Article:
Alimony (also known as spousal support or spousal maintenance) is a court order as part of the final divorce decree. If the obligor (the parent required to pay alimony) fails to pay alimony, the obligee (the parent who receives the alimony) can complete paperwork with the court that will result in enforcement of the alimony order.
The State of Florida has numerous enforcement options for alimony cases, including possible wage garnishment, judgment liens, or civil or criminal contempt charges that may be punishable by fines and imprisonment.
Some obligors may be unable to make alimony payments because of substantial, material, and unanticipated changes in circumstances. In those situations, the court may make an exception.
Lawyer for Alimony Enforcement in West Palm Beach, FL
Are you owed alimony or are you having difficulty making alimony payments in South Florida? Contact Quality Family Law as soon as possible.
Our divorce attorneys in West Palm Beach represent clients all over Broward County, Miami-Dade County, and Palm Beach County, including such communities as Riviera Beach, Greenacres, Lake Worth, Palm Beach Gardens, Royal Palm Beach, and many others.
You can have our lawyers review your case and answer all of your legal questions as soon as you call (561) 557-8686 to take advantage of a free, no obligation consultation.
Overview of Alimony Enforcement in Palm Beach County
- How are alimony orders enforced in Florida?
- What is the difference between civil and criminal contempt of court?
- Where can I learn more about alimony enforcement in West Palm Beach?
When an obliger is not making alimony payments to the obligee, the obligee can file a legal motion in court. When the court reviews a Motion for Enforcement or Motion for Contempt, it may impose one of the following types of enforcement on the obligee:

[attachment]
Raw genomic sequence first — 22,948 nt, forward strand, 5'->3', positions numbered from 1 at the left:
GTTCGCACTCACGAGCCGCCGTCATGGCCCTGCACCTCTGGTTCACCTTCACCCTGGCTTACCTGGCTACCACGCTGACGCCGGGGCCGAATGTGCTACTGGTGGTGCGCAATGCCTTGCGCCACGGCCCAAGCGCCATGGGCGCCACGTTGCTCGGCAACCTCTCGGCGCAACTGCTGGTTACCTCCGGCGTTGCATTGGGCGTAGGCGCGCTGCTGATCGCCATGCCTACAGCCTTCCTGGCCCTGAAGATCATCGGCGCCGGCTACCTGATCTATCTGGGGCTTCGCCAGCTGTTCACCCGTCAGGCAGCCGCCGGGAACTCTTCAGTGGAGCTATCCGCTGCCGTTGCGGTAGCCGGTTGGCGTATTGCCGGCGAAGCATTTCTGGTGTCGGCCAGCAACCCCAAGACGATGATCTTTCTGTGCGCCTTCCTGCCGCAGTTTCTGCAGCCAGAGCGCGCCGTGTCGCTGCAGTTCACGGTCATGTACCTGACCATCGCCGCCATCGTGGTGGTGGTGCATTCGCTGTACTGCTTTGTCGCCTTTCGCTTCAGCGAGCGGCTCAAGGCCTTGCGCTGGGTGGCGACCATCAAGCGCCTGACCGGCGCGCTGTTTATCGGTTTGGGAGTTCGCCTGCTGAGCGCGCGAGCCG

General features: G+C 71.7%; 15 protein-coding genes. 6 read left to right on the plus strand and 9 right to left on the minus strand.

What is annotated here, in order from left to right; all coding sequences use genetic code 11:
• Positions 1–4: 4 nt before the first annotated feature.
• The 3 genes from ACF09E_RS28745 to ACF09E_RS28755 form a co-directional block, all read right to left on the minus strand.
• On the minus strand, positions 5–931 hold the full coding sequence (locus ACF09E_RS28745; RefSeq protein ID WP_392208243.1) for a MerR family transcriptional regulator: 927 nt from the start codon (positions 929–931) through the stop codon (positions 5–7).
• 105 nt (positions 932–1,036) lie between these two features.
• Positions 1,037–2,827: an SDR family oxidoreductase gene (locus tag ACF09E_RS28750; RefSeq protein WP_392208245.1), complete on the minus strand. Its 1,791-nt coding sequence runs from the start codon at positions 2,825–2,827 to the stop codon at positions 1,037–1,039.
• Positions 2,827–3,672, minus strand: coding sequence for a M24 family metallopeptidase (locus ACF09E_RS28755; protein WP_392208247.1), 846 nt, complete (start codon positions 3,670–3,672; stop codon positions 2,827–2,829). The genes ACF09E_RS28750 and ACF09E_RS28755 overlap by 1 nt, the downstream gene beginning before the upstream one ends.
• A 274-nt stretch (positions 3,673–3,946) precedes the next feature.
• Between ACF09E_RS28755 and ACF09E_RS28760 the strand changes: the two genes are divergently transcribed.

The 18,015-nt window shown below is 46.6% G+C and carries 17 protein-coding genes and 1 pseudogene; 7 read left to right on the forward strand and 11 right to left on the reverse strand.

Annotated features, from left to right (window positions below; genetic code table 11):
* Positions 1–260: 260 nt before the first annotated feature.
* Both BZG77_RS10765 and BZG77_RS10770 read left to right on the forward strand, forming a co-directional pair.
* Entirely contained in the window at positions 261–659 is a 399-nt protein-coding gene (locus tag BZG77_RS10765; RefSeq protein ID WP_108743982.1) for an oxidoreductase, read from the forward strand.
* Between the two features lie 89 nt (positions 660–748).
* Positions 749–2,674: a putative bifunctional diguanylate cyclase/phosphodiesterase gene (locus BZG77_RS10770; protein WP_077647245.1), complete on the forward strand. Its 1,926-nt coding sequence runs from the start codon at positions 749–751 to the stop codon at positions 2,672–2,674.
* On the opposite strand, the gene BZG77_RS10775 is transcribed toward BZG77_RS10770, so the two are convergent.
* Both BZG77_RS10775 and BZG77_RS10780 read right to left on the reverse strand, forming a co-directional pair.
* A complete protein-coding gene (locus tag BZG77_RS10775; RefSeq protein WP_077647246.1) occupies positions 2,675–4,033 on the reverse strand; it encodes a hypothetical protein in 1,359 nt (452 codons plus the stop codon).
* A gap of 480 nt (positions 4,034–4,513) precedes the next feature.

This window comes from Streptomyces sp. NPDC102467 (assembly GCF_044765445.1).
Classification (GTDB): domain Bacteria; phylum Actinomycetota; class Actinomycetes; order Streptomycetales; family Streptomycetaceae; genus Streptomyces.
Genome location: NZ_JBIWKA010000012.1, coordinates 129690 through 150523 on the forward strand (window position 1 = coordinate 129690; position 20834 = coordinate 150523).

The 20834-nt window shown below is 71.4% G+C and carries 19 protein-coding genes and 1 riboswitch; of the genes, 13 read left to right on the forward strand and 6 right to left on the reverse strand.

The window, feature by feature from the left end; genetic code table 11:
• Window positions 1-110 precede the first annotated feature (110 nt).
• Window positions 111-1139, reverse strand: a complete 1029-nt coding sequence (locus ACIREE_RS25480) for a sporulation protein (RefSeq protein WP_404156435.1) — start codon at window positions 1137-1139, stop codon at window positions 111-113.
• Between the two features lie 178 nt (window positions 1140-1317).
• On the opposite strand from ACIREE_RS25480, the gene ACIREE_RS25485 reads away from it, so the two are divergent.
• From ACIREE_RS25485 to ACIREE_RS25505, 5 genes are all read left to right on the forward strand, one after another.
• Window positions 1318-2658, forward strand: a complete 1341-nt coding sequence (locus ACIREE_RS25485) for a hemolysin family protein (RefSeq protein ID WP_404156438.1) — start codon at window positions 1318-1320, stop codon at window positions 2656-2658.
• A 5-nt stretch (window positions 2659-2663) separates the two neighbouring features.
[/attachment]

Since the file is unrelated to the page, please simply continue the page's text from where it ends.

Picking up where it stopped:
- Financial Judgment — The court may order a money judgment against the obliger in the amount of the alimony owed;
- Civil or Criminal Contempt — Depending on the facts of the case, an obliger may be held in direct or indirect civil or criminal contempt of court;
- Judgment Lien — A court may issue a judgment lien that includes unpaid alimony, interest, and attorney's fees for the obligee, and the oblige can use the judgment to file either a writ of execution that allows certain property of the obliger to be seized and sold off with proceeds being given to the obligee, or a writ of garnishment under which the obliger's wages are garnished for alimony payments.
Whether contempt is civil or criminal largely depends on what type of violation. Criminal contempt involves conduct that challenges the authority or the dignity of a court, while Civil contempt involves failing to do something that the court has ordered a person to do.
Contempt of court may also be direct or indirect. Conduct constituting contempt committed in the actual presence of the court is considered direct contempt. Florida Rule of Criminal Procedure § 3.830 stipulates that a person accused of direct criminal contempt will be given the opportunity to present evidence of excusing or mitigating circumstances.
Indirect contempt of court, however, applies to conduct not in the actual presence of the court. Under Florida Rule of Criminal Procedure § 3.840, indirect criminal contempt offenses are prosecuted as follows: